The weather recently has been pretty horrible and that, coupled with a shortage of time, has meant that not many miles have been covered on my bike. I have a turbo trainer that lives in my shed and have been doing some HIIT workouts on it but turbo sessions are pretty dull at the best of times.
I’d heard a bit about Zwift through a colleague at work who had bought a Tacx smart trainer and signed up for the online cycling world. I’d initially discarded it as I wasn’t prepared to shell out £200 for a new smart trainer but after a bit more reading I signed up for the 7 day free trial and watched a bit of the action online. It looked fun so I decided to attempt the budget route!
Fortunately my WiFi signal is decent enough that it reaches to my shed, if yours doesn’t you may need a WiFi range extender.
I found the setup incredibly easy and straightforward. Obviously I had already downloaded Zwift and signed up so that didn’t need doing and the most difficult bit was getting my pedal off, but that was only because I couldn’t find my pedal spanner!
I picked the London8 route for my first foray into Zwift territory as I know those roads incredibly well and I was interested to see how well they had been replicated. The maps and scenery are incredibly detailed and, although some creative licence has been taken (Box Hill is in Central London according to the Strava map and I don’t remember the Olympic road race going through the Tube) it is a lot of fun and an hour on the trainer went a lot quicker. There are different challenges within each of the maps, much like any cycling event (KOM, Sprint etc) so you can challenge yourself in different disciplines.
The only major downside to the budget setup is that you have to adjust your gears and resistance manually to reflect the change in terrain, smart trainers alter resistance automatically. It took me a while to get used to that but it was soon second nature.
There is a good communication system within Zwift and downloading the Zwift app for mobile (iOS or Android) adds to the functionality as you can perform a variety of tasks from it without leaving your saddle.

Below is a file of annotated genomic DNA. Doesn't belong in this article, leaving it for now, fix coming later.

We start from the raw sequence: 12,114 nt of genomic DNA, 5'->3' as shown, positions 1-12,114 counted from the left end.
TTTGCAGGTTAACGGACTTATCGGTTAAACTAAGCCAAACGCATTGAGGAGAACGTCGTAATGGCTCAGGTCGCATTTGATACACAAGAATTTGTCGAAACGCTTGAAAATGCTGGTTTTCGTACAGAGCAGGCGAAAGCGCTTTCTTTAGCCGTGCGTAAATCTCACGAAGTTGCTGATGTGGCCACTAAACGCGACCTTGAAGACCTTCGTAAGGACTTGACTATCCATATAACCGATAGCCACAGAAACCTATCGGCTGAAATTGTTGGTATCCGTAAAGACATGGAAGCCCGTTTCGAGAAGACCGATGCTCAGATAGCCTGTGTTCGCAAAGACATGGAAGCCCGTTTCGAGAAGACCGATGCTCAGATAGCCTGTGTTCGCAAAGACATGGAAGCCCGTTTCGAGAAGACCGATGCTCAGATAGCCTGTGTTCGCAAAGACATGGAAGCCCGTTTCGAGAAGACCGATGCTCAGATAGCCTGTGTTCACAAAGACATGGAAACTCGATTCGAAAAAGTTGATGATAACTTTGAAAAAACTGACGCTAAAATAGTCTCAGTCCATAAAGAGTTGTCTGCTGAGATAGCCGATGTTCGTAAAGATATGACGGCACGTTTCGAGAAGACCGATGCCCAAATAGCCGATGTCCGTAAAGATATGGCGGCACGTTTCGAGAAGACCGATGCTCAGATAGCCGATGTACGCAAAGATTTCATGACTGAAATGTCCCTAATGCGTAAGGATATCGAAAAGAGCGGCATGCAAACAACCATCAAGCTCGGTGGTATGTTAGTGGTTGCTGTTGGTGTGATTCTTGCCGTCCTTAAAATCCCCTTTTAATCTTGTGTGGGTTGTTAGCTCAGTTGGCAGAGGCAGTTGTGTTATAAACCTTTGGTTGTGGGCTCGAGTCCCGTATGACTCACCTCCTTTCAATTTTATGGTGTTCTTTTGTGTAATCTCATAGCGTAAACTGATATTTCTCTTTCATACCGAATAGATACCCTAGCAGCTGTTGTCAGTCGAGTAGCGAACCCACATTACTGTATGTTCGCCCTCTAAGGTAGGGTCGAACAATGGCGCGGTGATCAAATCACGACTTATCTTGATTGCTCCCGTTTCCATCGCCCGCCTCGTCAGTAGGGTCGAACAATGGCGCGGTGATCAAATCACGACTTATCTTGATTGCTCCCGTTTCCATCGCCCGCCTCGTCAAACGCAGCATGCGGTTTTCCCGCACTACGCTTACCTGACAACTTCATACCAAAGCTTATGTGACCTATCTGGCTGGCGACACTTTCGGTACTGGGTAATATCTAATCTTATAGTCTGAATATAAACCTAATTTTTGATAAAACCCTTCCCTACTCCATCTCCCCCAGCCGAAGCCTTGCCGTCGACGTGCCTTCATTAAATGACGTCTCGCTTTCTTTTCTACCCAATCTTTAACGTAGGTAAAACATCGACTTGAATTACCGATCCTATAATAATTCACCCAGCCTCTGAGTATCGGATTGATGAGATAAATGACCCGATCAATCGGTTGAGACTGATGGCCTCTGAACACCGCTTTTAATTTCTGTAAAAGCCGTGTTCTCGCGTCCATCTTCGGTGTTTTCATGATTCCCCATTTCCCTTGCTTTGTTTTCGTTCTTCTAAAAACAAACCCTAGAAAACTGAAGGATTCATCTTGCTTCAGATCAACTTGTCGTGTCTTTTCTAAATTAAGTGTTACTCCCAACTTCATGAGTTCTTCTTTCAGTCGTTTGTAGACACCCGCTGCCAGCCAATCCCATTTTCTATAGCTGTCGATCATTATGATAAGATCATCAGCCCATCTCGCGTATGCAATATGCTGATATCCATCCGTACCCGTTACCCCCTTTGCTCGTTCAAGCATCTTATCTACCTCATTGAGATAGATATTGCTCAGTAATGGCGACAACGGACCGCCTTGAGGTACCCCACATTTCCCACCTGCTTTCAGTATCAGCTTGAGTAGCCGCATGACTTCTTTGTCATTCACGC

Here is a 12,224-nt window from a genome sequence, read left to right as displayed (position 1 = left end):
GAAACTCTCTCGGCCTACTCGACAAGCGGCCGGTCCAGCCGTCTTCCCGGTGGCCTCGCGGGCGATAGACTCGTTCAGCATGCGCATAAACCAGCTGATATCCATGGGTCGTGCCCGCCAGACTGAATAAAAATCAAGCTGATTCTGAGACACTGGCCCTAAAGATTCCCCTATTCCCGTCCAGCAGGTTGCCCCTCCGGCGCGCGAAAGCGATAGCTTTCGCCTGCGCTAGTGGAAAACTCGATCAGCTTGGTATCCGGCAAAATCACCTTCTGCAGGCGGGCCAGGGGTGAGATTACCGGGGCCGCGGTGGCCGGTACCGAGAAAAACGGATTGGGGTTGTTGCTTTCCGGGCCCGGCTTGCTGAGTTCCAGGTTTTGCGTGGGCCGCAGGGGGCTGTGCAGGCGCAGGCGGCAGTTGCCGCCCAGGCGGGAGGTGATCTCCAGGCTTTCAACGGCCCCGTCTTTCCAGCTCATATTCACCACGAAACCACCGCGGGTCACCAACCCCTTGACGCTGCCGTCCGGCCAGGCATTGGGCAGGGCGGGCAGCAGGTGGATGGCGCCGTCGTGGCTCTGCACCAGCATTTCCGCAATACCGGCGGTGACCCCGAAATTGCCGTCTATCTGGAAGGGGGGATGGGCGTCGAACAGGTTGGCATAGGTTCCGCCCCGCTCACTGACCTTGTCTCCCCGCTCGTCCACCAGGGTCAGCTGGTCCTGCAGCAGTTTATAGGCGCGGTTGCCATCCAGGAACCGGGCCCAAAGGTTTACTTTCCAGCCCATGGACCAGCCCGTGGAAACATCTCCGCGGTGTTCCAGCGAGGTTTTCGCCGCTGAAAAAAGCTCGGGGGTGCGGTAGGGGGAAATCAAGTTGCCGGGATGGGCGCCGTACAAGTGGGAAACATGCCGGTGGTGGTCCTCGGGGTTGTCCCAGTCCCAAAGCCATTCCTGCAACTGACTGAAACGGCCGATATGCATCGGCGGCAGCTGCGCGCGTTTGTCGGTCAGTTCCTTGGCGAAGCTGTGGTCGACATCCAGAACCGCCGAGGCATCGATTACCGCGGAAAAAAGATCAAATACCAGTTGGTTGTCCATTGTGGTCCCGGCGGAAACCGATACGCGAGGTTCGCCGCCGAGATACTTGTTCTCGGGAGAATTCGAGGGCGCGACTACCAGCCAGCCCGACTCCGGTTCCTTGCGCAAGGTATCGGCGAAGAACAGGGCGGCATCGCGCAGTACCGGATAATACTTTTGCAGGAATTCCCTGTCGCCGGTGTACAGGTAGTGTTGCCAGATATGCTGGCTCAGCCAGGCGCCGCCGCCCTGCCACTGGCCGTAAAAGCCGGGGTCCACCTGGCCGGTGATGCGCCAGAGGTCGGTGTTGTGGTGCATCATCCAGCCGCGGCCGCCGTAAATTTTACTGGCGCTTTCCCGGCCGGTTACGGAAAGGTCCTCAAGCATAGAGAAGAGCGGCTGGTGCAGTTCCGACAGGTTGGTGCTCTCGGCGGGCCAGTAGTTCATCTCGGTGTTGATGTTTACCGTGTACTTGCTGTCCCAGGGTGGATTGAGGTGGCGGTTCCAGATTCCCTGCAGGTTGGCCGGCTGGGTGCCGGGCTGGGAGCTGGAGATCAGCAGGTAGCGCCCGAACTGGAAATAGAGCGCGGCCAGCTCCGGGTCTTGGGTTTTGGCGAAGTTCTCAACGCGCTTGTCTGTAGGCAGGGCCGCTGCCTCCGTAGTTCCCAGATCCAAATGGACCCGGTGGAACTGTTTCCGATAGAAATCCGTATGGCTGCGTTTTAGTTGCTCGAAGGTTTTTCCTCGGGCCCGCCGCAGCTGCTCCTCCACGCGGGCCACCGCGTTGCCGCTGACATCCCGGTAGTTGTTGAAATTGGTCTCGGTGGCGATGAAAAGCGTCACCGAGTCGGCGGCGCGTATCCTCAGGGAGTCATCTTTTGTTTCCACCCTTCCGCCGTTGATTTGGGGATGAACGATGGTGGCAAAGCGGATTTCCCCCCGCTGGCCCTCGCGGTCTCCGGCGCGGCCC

Some maps also have left or right turn choices to make and the app helps here as well, turn left and turn right buttons appear at the top of the screen (above) so you can quickly tap which way you want to go.
One of the guys who is also doing the London to Paris ride also jumped on at the same time (you can follow friends, find out when they’re online and what map they’re on). It was easy to communicate through the text function and I was soon on his wheel as he led me out up Box Hill.
I really enjoyed my first hour on Zwift, it certainly went by quicker than a normal turbo session. I’ll definitely be back on it soon to explore some of the other maps attempt some of the challenges like ‘Ride California’.
If you are considering Zwift and and don’t already own a turbo trainer then you’d probably be better off buying a smart trainer straight off, it will be a lot easier to connect and get going. However, for those with trainers, the budget route I took is still effective and enjoyable without the extra outlay.
Feel free to add me on Zwift, Iain Sisson. See you out there
I realise that I may be in the minority but I actually really enjoy cleaning my bike. As a kid I would spend more time in my parents’ garage taking my bike apart and cleaning it than out on the road riding it. I would delight in tinkering with the components, with the resulting finely tuned machine a result of trial an error rather than following specific You Tube videos. A trip to Pearson Cycles in Sutton would quite often occur to upgrade the handlebar grips, bottle cages, seat or pump – huge upgrades for a generally moneyless kid!
Years later I still like cleaning and tinkering with my bike but I’ve got a bit more knowledge and a bit more money to spend these days. It’s incredibly important too so I decided to write a blog post about it! From the day the first leaf drops in autumn, bikes start to pick up the grit, grime, mud and dirt that accumulates in cooler, wetter weather so a good cleaning regime is a must to keep your bike in prime working order over the winter. Here are a few products that have permanent residence in my bike shed.